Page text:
Reese Witherspooon’s last movie was an animated one called Monsters vs. Aliens . Keeping with that titular syntax, her latest live-action movie, How Do You Know , could have easily been called Platitudes vs. Attitudes . In James L. Brooks’s relationship dramedy, Reese’s Lisa attempts to steer her way through a fling with Owen Wilson’s Matty and a budding friendship with Paul Rudd’s George, who is currently under federal investigation for some shady business relations, brought to light by his father, Jack Nicholson’s Charles. Some people have said that the plot is confusing, but I disagree. I found it to be pretty straight forward. The characters and their interactions are a little confusing, like how, for example, it’s even a choice between the jerky Matty and the charming George. But, maybe that’s just because I like Paul Rudd. In any case, on possibly the worst day of their respective lives, Lisa and George go on a date (though Lisa is already involved with Matty). It seems like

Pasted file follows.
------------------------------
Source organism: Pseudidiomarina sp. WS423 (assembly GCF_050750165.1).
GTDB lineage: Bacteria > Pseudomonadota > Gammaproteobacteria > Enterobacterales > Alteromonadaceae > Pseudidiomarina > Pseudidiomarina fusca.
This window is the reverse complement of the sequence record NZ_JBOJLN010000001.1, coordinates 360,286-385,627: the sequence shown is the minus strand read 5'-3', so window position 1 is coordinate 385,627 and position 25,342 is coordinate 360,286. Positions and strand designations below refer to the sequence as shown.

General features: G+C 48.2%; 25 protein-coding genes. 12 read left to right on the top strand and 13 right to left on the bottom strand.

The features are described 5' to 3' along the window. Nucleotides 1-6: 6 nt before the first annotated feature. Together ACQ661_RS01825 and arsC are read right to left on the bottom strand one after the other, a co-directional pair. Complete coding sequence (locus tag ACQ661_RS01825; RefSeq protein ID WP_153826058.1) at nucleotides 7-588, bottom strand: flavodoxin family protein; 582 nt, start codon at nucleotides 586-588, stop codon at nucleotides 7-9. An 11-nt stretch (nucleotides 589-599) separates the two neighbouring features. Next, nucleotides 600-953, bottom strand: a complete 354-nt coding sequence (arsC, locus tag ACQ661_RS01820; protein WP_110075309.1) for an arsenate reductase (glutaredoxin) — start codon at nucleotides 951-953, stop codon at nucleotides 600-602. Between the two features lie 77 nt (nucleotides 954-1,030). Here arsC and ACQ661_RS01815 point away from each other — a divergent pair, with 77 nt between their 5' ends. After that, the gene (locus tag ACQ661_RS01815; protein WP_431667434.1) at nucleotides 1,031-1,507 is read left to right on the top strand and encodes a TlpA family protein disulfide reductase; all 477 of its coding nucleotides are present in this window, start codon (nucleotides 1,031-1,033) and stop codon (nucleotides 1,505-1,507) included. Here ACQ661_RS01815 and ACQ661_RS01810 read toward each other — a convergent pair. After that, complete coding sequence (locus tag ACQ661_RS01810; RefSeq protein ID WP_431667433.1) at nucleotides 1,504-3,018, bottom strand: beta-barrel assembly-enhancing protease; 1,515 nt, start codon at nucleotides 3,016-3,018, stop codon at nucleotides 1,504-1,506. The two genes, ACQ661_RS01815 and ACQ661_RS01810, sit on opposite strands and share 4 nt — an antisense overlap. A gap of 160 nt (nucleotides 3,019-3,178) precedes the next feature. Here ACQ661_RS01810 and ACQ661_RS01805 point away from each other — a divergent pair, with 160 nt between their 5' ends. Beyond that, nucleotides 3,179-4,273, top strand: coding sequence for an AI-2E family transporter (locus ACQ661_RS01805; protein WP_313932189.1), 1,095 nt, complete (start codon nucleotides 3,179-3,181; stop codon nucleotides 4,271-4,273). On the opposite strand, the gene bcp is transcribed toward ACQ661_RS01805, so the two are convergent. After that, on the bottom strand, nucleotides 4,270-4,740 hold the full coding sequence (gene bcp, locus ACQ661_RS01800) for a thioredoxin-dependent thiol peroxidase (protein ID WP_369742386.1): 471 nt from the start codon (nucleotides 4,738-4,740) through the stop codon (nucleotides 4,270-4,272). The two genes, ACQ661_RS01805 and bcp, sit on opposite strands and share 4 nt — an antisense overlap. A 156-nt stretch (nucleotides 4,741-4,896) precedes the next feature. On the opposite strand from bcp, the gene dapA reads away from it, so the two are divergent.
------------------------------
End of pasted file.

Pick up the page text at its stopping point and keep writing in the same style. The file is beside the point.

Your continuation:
The Fighter

The movie is called The Fighter , singular, but it really could be called The Fighters, plural, as everyone in Lowell, MA, is fighting for something: Pride; a better life; their own story. The street-wise characters populating this town (and the actors who play them) tell a compelling, true story of redemption. Our protagonist, (perhaps) the titular fighter, is Micky Ward (Mark Wahlberg), a boxer and the little brother of Dicky Eklund (Christian Bale), also a boxer. Dicky is known as the Pride of Lowell, having taken down Sugar Ray Leonard. (Although, that will come into dispute: Trying to make Dicky recognize his own shortcomings, a couple characters tell him he didn’t knock out Sugar Ray; rather, Sugar Ray slipped.) Dicky is now addicted to crack and when we meet the two brothers, they are being filmed by a documentary crew from HBO. Dicky thinks they are making a film about his comeback; really, they’re making a film about crack addiction. As Dicky falls deeper and deeper into his